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ASN Wikibase Occurrence # 157660
Last updated: 20 March 2020
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Type:Silhouette image of generic BE23 model; specific model in this crash may look slightly different
Beechcraft 23 Musketeer
Registration: N2333Z
C/n / msn: M-49
Fatalities:Fatalities: 0 / Occupants: 1
Aircraft damage: Substantial
Location:South Bruce Street, Maryland City, MD -   United States of America
Phase: Unknown
Departure airport:Laurel, MD (W18)
Destination airport:Gettysburg, PA (W05)
Investigating agency: NTSB
The pilot stated that he had sold the airplane the previous year and that the new owner had left the airplane at the pilot's home airport, where mechanics were working on it. The new owner told the pilot that someone had taken one of the cowl plugs. The new owner then removed the remaining one. The airplane sat unattended for 7 months without any cowl plugs before the new owner moved and wanted the airplane relocated to an airport near his home. The pilot volunteered to fly it there.

Two days before the flight, the pilot began to prepare the airplane. He stated that he conducted a thorough check of the cowling, engine, and engine mount area due to the amount of time that it sat without cowl plugs. He removed two bird nests, straw, and other debris. He checked the engine mount area through an access panel. After cleaning, there appeared to be no debris in the engine compartment. On the day before the flight, he fueled the airplane with 50 gallons of fresh fuel and ran the engine for 30 minutes. He taxied around to verify flight control continuity and checked the brakes. He stated that everything was normal. On the day of the accident, the pilot preflighted the airplane and visually confirmed that the wing tanks were full of fuel. He selected the left tank before taxi, and prior to departure conducted an engine run-up, checking the engine for about 15 minutes. He checked the magnetos and carburetor heat during the run-up, and both were normal. He then extended the wing flaps to 15 degrees and proceeded to take off. He reported that everything was normal until the airplane was over the end of the runway, about 250 feet above the ground, when the engine suddenly lost power. The pilot switched tanks and turned on the boost pump in an unsuccessful attempt to get the engine to run. He maneuvered to find a place to land, but was over a residential area and crashed into a tree and houses before coming to rest.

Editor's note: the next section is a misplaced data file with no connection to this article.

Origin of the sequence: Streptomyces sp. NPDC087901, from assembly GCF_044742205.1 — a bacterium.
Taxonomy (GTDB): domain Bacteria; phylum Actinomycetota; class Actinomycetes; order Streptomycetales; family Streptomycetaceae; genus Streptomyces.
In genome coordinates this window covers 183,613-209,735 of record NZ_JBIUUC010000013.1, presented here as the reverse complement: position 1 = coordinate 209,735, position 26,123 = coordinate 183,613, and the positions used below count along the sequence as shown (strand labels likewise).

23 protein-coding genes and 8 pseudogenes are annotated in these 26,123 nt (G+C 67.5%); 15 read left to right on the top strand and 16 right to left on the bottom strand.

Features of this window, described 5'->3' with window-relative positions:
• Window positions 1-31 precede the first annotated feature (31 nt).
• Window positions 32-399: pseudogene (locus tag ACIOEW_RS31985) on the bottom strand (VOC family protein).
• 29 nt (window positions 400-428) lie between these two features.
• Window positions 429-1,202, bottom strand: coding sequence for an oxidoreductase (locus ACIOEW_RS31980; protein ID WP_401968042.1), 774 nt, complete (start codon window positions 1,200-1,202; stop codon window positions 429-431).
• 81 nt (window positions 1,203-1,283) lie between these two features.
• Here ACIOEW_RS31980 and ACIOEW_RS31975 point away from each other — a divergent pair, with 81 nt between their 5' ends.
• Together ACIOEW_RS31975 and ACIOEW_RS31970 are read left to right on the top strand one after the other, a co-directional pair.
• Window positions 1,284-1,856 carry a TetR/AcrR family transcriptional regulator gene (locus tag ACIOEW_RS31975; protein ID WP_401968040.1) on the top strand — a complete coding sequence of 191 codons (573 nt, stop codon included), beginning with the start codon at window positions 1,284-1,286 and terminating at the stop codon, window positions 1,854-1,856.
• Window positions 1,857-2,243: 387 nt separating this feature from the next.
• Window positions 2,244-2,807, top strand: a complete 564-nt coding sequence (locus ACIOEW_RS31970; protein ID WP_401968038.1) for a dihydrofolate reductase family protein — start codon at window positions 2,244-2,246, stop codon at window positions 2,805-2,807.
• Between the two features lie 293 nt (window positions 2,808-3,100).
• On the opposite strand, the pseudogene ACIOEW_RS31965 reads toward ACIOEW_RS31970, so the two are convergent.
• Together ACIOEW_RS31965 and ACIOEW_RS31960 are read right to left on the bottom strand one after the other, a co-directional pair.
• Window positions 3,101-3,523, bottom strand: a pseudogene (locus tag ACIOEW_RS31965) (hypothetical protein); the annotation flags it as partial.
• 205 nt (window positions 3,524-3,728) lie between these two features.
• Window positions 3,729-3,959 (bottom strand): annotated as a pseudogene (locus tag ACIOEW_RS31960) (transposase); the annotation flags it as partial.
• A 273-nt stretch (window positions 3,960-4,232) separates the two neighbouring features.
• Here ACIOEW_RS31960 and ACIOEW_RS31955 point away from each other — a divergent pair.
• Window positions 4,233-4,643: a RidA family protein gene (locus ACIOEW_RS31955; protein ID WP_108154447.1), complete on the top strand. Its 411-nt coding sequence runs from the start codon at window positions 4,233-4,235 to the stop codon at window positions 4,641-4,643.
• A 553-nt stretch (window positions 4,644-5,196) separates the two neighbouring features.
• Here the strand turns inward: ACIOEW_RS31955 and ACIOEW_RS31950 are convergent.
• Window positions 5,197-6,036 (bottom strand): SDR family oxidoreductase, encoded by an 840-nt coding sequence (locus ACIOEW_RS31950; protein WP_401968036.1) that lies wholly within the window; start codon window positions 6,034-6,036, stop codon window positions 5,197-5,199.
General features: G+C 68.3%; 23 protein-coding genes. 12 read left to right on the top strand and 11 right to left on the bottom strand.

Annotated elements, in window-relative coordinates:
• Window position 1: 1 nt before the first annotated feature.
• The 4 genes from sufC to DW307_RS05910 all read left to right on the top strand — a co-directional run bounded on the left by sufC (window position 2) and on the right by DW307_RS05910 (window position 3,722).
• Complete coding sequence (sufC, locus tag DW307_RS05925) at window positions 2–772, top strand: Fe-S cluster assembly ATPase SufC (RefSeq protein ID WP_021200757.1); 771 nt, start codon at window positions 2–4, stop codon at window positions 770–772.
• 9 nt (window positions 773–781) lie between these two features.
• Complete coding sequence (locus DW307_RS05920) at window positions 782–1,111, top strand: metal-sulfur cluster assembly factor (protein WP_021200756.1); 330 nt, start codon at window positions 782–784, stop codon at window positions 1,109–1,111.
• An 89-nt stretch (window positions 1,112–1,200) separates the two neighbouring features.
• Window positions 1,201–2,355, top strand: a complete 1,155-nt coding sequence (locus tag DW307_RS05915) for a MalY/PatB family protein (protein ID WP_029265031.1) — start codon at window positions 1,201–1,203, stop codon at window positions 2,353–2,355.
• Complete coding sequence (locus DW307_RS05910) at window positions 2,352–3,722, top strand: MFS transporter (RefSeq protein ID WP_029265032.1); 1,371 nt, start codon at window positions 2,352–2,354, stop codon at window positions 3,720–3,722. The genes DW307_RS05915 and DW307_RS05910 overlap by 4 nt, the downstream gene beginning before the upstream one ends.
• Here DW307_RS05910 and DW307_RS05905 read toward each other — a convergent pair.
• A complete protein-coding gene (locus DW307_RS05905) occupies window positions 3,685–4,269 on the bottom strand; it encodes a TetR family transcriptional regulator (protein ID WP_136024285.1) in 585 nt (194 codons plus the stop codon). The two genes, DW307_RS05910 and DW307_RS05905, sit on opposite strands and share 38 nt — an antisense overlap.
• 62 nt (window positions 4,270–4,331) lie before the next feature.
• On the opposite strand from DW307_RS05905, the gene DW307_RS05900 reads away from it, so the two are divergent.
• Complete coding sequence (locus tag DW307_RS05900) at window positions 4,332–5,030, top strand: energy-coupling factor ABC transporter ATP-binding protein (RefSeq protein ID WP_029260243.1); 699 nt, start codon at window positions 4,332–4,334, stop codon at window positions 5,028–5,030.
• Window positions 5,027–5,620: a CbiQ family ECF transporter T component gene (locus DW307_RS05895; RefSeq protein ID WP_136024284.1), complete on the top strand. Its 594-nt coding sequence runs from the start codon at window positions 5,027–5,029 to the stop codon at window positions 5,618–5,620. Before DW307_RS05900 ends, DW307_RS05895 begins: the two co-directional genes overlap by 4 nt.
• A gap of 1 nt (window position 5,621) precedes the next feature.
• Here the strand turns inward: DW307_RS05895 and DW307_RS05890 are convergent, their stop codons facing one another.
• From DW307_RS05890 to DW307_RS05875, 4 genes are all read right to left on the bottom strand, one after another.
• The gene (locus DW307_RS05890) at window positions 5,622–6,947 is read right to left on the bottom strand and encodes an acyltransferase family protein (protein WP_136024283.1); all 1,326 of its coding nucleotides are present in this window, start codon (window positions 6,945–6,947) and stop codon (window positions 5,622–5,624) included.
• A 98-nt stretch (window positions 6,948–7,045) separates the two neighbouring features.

Examination of the wreckage revealed preexisting damage to the left wing and fuselage, as well as other anomalies that would have rendered the airplane unairworthy before the accident. The engine compartment contained the remains of bird nests and bird excrement, which would have affected the air-cooled engine's ability to maintain a normal operating temperature. The cloth jacketing from a foam-filled cowl plug along with the foam insert were protruding from and blocking the engine combustion air inlet opening. This would have cut off the engine's ability to intake air. Examination of the carburetor also revealed the presence of a golf ball-size mud dauber wasp nest in the carburetor throat below the main fuel nozzle, which would have also restricted air flow and atomization of fuel in the carburetor. Therefore, the condition of the airplane casts doubt on the thoroughness of the pilot's preparations and preflight inspection.

Review of Federal Aviation Administration (FAA) and maintenance records revealed that the pilot's most recent application for a medical certificate was in 2006, and that the airplane's last annual inspection was in 1998. The investigation also discovered that the airplane had been operated for about 278 hours in the 15 years since that inspection was performed. Further, the pilot had not applied for a special flight permit from the FAA for the flight, even though the airplane was overdue for its annual inspection. The pilot's decision to fly the airplane without a valid medical certificate, current annual inspection, or ferry permit indicates that he made a conscious decision to disregard basic safety practices.

Probable Cause: The pilot's inadequate preflight preparation of the airplane, which resulted in a total loss of engine power during takeoff and his decision to operate the unairworthy airplane.


FAA register:

Revision history:

18-Jul-2013 19:18 Geno Added
18-Jul-2013 19:59 FLYINGBROTHER1 Updated [Aircraft type]
21-Dec-2016 19:28 ASN Update Bot Updated [Time, Damage, Category, Investigating agency]
29-Nov-2017 08:49 ASN Update Bot Updated [Operator, Other fatalities, Nature, Departure airport, Destination airport, Source, Narrative]

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